Sivakasi – Movie Review 7
Courtesy: The Hindu
Cast: Vijay, Prakashraj, Asin
Storyline: As a boy the hero runs away from home, but circumstances make his return essential. Bottomline: Another commercial venture so typically Vijay.
An apt title for the Deepavali season, Sri Surya Movies’ `Sivakasi’ (U) is firepower from first to last. Sivakasi, the hero, is a metaphor for light, fireworks and everything bright. Shekar V. Joseph’s camera makes sure that you don’t miss the symbolism at any point. Paerarasu takes on the onus of story, screenplay, dialogue, direction and lyrics and completely in tune with the taste of the masses does a fairly neat job of it. Only that the invariable protraction of the climax and the villain’s predictable remorse tire you.
Sivakasi (Vijay) owns a welding shop and is a firebrand who fears none. His nonchalance irritates the villains. Hema, the rich daughter of a jeweller, falls in love with Sivakasi, but surprisingly the affair faces no parental interference, only approval. Just when things look hunky-dory, Sivakasi’s childhood unfolds in flashback and the hero realises that he has more pressing things to attend to in Nattarasankottai, the village he ran away from 15 years ago.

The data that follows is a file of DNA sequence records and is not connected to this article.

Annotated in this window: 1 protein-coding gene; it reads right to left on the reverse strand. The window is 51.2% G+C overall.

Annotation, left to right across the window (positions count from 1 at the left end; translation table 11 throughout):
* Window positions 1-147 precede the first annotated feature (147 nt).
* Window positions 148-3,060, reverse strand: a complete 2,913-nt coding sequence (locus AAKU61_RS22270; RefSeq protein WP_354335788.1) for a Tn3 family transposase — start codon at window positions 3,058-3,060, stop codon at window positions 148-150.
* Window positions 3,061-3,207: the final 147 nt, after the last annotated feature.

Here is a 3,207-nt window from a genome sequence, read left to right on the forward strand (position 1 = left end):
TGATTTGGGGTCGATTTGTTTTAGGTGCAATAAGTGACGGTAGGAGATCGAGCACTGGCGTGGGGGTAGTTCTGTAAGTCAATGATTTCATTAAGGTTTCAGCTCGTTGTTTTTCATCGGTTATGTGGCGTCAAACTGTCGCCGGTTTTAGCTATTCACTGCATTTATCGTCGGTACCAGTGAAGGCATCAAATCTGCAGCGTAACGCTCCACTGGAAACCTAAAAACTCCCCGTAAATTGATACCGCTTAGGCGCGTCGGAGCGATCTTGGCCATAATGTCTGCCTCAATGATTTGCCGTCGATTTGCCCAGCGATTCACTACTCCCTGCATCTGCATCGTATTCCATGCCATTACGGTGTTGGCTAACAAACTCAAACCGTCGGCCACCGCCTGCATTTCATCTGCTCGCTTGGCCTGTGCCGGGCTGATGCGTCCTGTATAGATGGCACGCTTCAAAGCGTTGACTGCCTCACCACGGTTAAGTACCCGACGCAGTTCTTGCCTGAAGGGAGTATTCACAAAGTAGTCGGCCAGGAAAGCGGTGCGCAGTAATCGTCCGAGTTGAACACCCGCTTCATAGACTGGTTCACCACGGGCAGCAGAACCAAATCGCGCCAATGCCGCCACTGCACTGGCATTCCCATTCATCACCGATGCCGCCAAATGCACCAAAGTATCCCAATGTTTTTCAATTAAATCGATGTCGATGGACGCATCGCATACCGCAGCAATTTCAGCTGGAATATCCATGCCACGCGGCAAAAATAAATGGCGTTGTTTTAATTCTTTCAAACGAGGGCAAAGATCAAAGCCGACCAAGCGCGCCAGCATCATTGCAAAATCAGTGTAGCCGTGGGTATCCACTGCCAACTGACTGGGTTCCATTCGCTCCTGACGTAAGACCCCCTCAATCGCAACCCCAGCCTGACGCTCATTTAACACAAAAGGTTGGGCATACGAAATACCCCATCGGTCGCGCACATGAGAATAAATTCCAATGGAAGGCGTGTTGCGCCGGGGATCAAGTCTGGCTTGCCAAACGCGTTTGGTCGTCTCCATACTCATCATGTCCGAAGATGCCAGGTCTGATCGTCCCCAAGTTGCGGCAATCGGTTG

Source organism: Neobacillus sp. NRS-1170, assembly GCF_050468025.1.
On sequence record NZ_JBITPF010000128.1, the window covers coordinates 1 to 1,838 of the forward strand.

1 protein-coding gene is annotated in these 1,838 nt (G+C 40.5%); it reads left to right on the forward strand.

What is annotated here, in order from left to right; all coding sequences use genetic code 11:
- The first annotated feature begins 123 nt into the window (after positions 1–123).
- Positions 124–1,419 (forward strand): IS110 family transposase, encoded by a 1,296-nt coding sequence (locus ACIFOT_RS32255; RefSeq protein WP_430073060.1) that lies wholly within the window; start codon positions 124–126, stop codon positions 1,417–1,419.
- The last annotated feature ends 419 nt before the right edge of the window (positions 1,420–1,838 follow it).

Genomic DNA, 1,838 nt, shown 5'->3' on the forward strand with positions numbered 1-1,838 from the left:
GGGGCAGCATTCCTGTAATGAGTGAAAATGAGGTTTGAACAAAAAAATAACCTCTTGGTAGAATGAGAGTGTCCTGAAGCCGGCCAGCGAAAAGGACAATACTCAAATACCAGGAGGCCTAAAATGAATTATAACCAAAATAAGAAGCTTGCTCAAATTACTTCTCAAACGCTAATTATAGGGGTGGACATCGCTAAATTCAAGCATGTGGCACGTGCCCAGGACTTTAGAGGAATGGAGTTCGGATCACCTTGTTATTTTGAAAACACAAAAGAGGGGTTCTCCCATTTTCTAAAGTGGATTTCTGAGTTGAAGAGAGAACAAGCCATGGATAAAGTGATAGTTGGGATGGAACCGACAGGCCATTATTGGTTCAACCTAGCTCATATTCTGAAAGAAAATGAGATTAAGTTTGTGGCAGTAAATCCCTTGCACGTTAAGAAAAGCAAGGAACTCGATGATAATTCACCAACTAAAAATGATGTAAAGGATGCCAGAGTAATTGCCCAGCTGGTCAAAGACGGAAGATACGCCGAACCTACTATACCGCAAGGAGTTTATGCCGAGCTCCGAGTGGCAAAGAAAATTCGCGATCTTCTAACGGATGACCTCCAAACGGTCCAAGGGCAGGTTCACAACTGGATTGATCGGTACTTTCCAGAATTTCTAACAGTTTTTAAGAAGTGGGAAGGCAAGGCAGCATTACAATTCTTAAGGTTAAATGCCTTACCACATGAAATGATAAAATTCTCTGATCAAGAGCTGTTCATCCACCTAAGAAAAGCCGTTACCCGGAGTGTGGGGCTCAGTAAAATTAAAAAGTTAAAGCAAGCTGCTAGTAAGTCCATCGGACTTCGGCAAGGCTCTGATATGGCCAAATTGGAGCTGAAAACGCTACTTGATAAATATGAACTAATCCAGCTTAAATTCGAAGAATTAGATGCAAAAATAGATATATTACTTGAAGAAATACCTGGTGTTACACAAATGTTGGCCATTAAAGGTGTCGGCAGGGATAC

For Vijay’s diehard fans `Sivakasi’ is a typical treat. The hero knows very well that without much change in make-up and appearance he can have his faithfuls eating out of his hand. The larger-than-life image, excellent agility in dance and stunts, and histrionics help Vijay score with the ease of a veteran. The actor could work wonders if he teams with the likes of Shankar or Cheran.
As always, Asin looks gorgeous and makes best use of the opportunity offered. Prakashraj as the consummate villain is at home in his role of Udayappa, local MLA. Instead of sending a chill down people’s spine, this bad man ends up making you feel sorry for him! Paerarasu’s characterisation is so. But even here, Shakuntala as his evil, yet bird-brained mother-in-law is a major sore point. Even Udayappa deserves a better deal!Lakshana’s homely looks enhances her portrayal of Sivakasi’s sister. Some of Srikanth Deva’s peppy refrains remind you of numbers of yore, and re-recording in `Sivakasi’ is more of din. `En Deivathukkae … ‘ has appealing tune and lyric.
With an immense dose of the Vijay brand of family sentiment and action, `Sivakasi’ should cruise through with ease.
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